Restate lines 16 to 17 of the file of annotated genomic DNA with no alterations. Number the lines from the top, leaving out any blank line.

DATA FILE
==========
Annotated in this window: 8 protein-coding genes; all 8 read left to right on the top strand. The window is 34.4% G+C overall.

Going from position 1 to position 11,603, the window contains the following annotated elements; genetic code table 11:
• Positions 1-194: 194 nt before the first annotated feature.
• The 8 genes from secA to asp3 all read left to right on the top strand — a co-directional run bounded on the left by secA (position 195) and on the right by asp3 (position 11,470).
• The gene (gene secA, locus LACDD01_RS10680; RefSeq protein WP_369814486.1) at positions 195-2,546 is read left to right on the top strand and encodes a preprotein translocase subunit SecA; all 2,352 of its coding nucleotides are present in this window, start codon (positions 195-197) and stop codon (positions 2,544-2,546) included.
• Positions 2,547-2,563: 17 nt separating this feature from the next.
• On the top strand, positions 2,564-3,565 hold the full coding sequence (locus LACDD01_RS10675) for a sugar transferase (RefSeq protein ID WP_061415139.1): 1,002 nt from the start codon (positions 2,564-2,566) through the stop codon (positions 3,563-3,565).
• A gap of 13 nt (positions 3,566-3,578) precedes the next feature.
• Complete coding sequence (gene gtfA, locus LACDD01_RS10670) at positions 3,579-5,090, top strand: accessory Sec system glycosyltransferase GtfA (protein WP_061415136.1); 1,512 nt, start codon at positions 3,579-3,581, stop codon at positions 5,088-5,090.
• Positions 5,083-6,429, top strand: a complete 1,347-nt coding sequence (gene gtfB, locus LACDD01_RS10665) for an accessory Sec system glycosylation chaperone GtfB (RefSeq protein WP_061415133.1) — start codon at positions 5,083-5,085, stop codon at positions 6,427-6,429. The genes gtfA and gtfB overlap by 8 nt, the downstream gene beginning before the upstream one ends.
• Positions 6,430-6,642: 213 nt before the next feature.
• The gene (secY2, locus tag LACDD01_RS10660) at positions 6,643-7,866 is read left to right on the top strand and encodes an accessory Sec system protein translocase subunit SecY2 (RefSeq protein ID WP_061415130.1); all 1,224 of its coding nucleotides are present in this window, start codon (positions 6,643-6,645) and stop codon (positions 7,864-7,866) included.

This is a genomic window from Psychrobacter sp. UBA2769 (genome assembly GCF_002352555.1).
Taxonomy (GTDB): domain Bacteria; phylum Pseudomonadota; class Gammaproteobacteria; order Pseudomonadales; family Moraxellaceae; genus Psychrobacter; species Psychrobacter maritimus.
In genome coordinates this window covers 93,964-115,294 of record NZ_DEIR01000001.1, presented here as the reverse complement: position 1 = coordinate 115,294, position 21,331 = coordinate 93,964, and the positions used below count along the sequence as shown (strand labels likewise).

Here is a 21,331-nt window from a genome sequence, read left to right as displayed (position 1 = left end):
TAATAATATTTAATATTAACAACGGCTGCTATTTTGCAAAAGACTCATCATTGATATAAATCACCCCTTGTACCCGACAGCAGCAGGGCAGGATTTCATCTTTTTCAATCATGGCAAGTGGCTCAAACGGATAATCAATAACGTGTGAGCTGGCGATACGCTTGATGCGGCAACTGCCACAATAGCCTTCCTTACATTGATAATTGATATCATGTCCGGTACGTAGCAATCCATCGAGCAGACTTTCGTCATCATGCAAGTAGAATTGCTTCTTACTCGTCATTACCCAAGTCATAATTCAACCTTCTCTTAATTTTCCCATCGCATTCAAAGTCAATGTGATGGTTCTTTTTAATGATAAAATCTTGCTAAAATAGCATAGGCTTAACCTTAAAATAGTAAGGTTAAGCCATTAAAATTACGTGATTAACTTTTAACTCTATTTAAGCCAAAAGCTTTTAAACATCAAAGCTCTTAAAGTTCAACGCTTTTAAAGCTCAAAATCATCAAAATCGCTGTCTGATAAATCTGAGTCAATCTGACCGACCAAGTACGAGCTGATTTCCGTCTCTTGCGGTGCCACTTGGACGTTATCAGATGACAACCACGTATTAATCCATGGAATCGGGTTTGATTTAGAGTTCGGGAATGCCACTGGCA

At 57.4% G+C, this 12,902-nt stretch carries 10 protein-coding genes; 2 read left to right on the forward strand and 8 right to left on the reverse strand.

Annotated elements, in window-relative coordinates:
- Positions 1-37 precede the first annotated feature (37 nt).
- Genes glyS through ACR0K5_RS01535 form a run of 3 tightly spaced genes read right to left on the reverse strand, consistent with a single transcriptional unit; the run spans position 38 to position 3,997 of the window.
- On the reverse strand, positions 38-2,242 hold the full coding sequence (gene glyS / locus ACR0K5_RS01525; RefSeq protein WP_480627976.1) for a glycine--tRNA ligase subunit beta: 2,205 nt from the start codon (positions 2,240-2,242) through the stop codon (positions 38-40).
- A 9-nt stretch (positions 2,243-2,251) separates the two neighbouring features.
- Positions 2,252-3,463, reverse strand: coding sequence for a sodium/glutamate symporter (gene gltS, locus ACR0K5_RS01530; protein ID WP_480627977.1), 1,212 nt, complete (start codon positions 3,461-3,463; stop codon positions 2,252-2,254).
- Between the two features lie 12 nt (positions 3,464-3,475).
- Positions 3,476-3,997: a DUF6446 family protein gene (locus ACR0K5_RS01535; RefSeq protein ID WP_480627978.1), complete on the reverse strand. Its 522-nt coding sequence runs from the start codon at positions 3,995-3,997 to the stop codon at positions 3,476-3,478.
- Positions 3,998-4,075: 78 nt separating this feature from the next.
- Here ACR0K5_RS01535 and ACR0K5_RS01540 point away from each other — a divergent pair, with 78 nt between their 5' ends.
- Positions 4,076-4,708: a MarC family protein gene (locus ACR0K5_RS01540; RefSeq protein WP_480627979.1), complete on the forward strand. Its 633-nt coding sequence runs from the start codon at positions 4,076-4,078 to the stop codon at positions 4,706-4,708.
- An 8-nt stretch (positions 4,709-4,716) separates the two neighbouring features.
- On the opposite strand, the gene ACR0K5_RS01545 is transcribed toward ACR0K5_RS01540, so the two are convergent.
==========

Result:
Here is a 21,331-nt window from a genome sequence, read left to right as displayed (position 1 = left end):
TAATAATATTTAATATTAACAACGGCTGCTATTTTGCAAAAGACTCATCATTGATATAAATCACCCCTTGTACCCGACAGCAGCAGGGCAGGATTTCATCTTTTTCAATCATGGCAAGTGGCTCAAACGGATAATCAATAACGTGTGAGCTGGCGATACGCTTGATGCGGCAACTGCCACAATAGCCTTCCTTACATTGATAATTGATATCATGTCCGGTACGTAGCAATCCATCGAGCAGACTTTCGTCATCATGCAAGTAGAATTGCTTCTTACTCGTCATTACCCAAGTCATAATTCAACCTTCTCTTAATTTTCCCATCGCATTCAAAGTCAATGTGATGGTTCTTTTTAATGATAAAATCTTGCTAAAATAGCATAGGCTTAACCTTAAAATAGTAAGGTTAAGCCATTAAAATTACGTGATTAACTTTTAACTCTATTTAAGCCAAAAGCTTTTAAACATCAAAGCTCTTAAAGTTCAACGCTTTTAAAGCTCAAAATCATCAAAATCGCTGTCTGATAAATCTGAGTCAATCTGACCGACCAAGTACGAGCTGATTTCCGTCTCTTGCGGTGCCACTTGGACGTTATCAGATGACAACCACGTATTAATCCATGGAATCGGGTTTGATTTAGAGTTCGGGAATGCCACTGGCA